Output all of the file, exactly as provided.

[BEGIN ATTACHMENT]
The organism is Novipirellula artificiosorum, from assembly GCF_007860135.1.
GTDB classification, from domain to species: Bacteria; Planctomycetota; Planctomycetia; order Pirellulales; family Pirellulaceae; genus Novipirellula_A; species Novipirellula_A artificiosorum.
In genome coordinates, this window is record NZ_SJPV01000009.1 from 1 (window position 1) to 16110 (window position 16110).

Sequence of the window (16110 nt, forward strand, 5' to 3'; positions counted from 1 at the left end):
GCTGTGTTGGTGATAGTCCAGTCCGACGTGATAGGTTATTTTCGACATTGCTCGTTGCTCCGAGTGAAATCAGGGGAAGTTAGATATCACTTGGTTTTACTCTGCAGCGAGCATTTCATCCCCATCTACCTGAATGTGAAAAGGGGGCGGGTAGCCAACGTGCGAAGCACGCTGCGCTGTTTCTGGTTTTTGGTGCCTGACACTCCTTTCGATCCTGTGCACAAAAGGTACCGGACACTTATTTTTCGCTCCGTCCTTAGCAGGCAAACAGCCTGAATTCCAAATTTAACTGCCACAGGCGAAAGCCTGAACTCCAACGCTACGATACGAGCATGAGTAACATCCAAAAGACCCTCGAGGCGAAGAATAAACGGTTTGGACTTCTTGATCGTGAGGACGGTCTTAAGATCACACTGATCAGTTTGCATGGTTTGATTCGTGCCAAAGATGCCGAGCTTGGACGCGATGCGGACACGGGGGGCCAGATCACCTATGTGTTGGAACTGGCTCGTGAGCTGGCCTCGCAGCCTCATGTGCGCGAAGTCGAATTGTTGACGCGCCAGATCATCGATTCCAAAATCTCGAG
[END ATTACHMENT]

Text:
The organism is Novipirellula artificiosorum, from assembly GCF_007860135.1.
GTDB classification, from domain to species: Bacteria; Planctomycetota; Planctomycetia; order Pirellulales; family Pirellulaceae; genus Novipirellula_A; species Novipirellula_A artificiosorum.
In genome coordinates, this window is record NZ_SJPV01000009.1 from 1 (window position 1) to 16110 (window position 16110).

Sequence of the window (16110 nt, forward strand, 5' to 3'; positions counted from 1 at the left end):
GCTGTGTTGGTGATAGTCCAGTCCGACGTGATAGGTTATTTTCGACATTGCTCGTTGCTCCGAGTGAAATCAGGGGAAGTTAGATATCACTTGGTTTTACTCTGCAGCGAGCATTTCATCCCCATCTACCTGAATGTGAAAAGGGGGCGGGTAGCCAACGTGCGAAGCACGCTGCGCTGTTTCTGGTTTTTGGTGCCTGACACTCCTTTCGATCCTGTGCACAAAAGGTACCGGACACTTATTTTTCGCTCCGTCCTTAGCAGGCAAACAGCCTGAATTCCAAATTTAACTGCCACAGGCGAAAGCCTGAACTCCAACGCTACGATACGAGCATGAGTAACATCCAAAAGACCCTCGAGGCGAAGAATAAACGGTTTGGACTTCTTGATCGTGAGGACGGTCTTAAGATCACACTGATCAGTTTGCATGGTTTGATTCGTGCCAAAGATGCCGAGCTTGGACGCGATGCGGACACGGGGGGCCAGATCACCTATGTGTTGGAACTGGCTCGTGAGCTGGCCTCGCAGCCTCATGTGCGCGAAGTCGAATTGTTGACGCGCCAGATCATCGATTCCAAAATCTCGAG